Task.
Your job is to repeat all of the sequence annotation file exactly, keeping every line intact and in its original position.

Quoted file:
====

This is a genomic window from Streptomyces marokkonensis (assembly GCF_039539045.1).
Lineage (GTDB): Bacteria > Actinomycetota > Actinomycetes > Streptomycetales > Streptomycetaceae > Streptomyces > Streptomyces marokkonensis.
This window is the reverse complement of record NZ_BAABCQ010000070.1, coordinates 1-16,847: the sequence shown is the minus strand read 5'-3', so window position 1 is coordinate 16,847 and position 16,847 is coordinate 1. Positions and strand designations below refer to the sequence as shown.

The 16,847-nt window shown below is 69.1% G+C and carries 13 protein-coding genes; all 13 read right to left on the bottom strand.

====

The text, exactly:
This is a genomic window from Streptomyces marokkonensis (assembly GCF_039539045.1).
Lineage (GTDB): Bacteria > Actinomycetota > Actinomycetes > Streptomycetales > Streptomycetaceae > Streptomyces > Streptomyces marokkonensis.
This window is the reverse complement of record NZ_BAABCQ010000070.1, coordinates 1-16,847: the sequence shown is the minus strand read 5'-3', so window position 1 is coordinate 16,847 and position 16,847 is coordinate 1. Positions and strand designations below refer to the sequence as shown.

The 16,847-nt window shown below is 69.1% G+C and carries 13 protein-coding genes; all 13 read right to left on the bottom strand.